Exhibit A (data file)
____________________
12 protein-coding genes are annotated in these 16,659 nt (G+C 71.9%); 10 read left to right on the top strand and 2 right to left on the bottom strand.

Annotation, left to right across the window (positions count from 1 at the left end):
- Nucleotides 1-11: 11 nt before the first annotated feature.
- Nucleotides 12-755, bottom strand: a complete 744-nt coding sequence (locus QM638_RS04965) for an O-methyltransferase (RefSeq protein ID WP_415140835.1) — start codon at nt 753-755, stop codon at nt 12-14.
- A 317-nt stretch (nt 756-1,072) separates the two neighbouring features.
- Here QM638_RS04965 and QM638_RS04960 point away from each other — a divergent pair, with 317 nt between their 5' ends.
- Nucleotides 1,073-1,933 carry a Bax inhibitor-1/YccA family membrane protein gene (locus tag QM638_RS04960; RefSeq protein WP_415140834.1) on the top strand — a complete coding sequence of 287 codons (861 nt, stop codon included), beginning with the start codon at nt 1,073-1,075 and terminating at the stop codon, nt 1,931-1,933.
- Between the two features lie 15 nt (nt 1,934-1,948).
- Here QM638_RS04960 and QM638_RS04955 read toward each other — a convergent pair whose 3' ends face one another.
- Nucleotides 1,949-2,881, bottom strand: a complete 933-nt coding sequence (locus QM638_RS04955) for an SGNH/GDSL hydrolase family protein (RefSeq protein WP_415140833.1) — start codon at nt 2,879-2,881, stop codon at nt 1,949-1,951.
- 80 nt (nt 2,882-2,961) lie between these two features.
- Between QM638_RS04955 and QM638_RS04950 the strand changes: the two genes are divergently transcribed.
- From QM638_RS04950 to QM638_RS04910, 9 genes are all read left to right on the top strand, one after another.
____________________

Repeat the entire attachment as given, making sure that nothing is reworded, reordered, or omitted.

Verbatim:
12 protein-coding genes are annotated in these 16,659 nt (G+C 71.9%); 10 read left to right on the top strand and 2 right to left on the bottom strand.

Annotation, left to right across the window (positions count from 1 at the left end):
- Nucleotides 1-11: 11 nt before the first annotated feature.
- Nucleotides 12-755, bottom strand: a complete 744-nt coding sequence (locus QM638_RS04965) for an O-methyltransferase (RefSeq protein ID WP_415140835.1) — start codon at nt 753-755, stop codon at nt 12-14.
- A 317-nt stretch (nt 756-1,072) separates the two neighbouring features.
- Here QM638_RS04965 and QM638_RS04960 point away from each other — a divergent pair, with 317 nt between their 5' ends.
- Nucleotides 1,073-1,933 carry a Bax inhibitor-1/YccA family membrane protein gene (locus tag QM638_RS04960; RefSeq protein WP_415140834.1) on the top strand — a complete coding sequence of 287 codons (861 nt, stop codon included), beginning with the start codon at nt 1,073-1,075 and terminating at the stop codon, nt 1,931-1,933.
- Between the two features lie 15 nt (nt 1,934-1,948).
- Here QM638_RS04960 and QM638_RS04955 read toward each other — a convergent pair whose 3' ends face one another.
- Nucleotides 1,949-2,881, bottom strand: a complete 933-nt coding sequence (locus QM638_RS04955) for an SGNH/GDSL hydrolase family protein (RefSeq protein WP_415140833.1) — start codon at nt 2,879-2,881, stop codon at nt 1,949-1,951.
- 80 nt (nt 2,882-2,961) lie between these two features.
- Between QM638_RS04955 and QM638_RS04950 the strand changes: the two genes are divergently transcribed.
- From QM638_RS04950 to QM638_RS04910, 9 genes are all read left to right on the top strand, one after another.